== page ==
Apple Health Records Joins Several Allscripts Platforms

Apple Health Records has integrated with a number of Allscripts EHR platforms, enabling iPhone users to assemble their personal health information across numerous difference organizations. Providers and patients documenting patient data with Allscripts’ Sunrise, TouchWorks EHR, and Professional EHR products will be given access to Apple’s platform. Patient’s will be able to view and share medication history, test results, procedures, immunizations, and various other medical data. In a released statement, Allscripts CEO Paul M. Black shared: “With Health Records on iPhone, patients can become more active members of their own care team. Health Records on iPhone empowers individuals to direct how their own health data is stored and used. We are proud to offer this and other FHIR-connected applications for our clients and their patients.”



MedTech Insider: MIT Develops Robotic Thread Designed To Travel Through Brain’s Blood Vessels
MedTech Insider: HHS Awards $107 Million to Health Centers

MedTech Insider: HHS Awards $107 Million to Health Centers


National U.K. Health Data Watchdog Sets Line on App Development

National Data Guardian (NDG), the United Kingdom’s health data watchdog has released a correspondence  between her office and the Information Commissioner regarding data sharing by Royal Free London NHS Foundation Trust. The correspondence informed the ICO’s 2017 findings that data-sharing agreement between and NHS Trust and the Google-owned DeepMind broke the law.

The arrangement allows for the sharing of 1.6 million medical records between the two entitites without patient consent. In a release statement, National Data Guardian, Dame Fiona Caldicott shared, “I do champion innovative technologies and new treatments that are powered by data. The mainstreaming of emerging fields such as genomics and artificial intelligence offer much promise and will change the face of medicine for patients and health professionals immeasurably… But my belief in innovation is coupled with an equally strong belief that these advancements must be introduced in a way that respects people’s confidentiality and delivers no surprises about how their data is used. In other words, the public’s reasonable expectations must be met.”



Hospital Study Supports Machine-Learning Based Medical Decisions

Recent research published in the Journal of American Medical Informatics Association (JAMIA) examines the clinical impact of health IT vendor MedAware’s machine learning based patient safety platform. Designed to minimize medication-related risks, the MedAware technology was integrated into the center’s existing EHR system. The technology monitored all medical prescriptions issued over 16 months, with staff assessing alerts for accuracy, usefulness,  and clinical validity, recording physicians responses to all alerts generated. The results were then analyzed in a single medical ward, from a hospital-wide implementation. In a statement, research lead, Dr. Gadi Segal, head of internal medicine at Sheba, shared, “Today’s widely used rule-based systems for prevention of medication risks, including prescription errors and adverse drug events, are unsuccessful and associated with a substantial false alert burden. These alerts are ignored in nearly 95% of cases. Our study demonstrates that MedAware’s patient safety platform, which leverages a probabilistic, machine-learning approach based on outlier detection can significantly minimize such risk.”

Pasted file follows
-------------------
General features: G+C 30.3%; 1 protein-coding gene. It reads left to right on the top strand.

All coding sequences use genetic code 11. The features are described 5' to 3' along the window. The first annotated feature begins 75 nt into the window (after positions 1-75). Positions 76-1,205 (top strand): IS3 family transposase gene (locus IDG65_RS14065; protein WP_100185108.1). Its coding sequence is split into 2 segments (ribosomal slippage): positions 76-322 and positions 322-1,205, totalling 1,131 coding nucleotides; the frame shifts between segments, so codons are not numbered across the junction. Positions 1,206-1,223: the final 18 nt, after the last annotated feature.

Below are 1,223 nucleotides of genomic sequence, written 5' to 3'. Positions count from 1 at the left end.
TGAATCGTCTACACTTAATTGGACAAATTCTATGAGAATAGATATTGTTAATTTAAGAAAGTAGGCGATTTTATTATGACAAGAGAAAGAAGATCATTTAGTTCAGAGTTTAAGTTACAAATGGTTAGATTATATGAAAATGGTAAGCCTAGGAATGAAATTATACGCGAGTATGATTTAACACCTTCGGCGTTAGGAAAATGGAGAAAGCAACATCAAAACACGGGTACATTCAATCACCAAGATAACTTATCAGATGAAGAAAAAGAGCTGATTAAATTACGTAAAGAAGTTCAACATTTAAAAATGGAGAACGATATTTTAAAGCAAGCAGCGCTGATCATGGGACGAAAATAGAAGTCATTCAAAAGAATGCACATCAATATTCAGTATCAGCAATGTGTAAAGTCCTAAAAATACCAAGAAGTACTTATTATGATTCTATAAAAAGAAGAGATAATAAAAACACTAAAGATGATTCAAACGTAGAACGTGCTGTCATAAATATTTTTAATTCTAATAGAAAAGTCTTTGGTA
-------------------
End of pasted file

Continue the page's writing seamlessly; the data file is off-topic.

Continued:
HHS Awards $107 Million to Health Centers

The U.S. Department of Health and Human Services has announced plans to award nearly $107 million to over 1,300 health centers across all 50 states, territories, and the District of Columbia.The Quality Improvement award seeks to “ recognize the nation’s health centers – funded by the Health Resources and Services Administration – that have demonstrated excellence in areas such as behavioral health, diabetes prevention and management, and heart health.” The new funding comes after the HHS has announced plans to award nearly $400 million to combat the nation’s opioid epidemic crisis. Health Resources and Services Administration acting administrator Tom Engels shared in a statement: “Today we are recognizing nearly all Health Resources and Services Administration-funded health centers for their continued improvements on clinical quality measures and supporting them to continue as quality leaders nationwide in the years to come.”



New App Uses Gamification to Help Manage Asthma

A new app developed by health tech startup MySpira uses gamification and augmented reality functionality, release by Google (ARCore) and Apple (ARKit), to provide children with asthma tools to improve training and awareness of correct inhaler techniques. Developed by UK-based Orbital Media together with the University of Suffolk through a Knowledge Transfer Partnership, the app was partly funded by Innovate UK and the Arts and Humanities Research Council. In response to a limited study completed by the startup, MySpira medical advisor, Dr. Simon Rudland commented: “The initial results of this research are extremely promising, improving both technique and compliance. Not only does this lead to better health long-term, but if adopted nationwide, could dramatically reduce the number of emergency cases, resulting in fewer hospitalisations. We are looking at integrating this app into our existing asthma support services in the future.”



Left-Pocket/Right-Pocket: The Systemic Challenge Facing Health Tech Disruption


By Alfred Poor, The Health Tech Futurist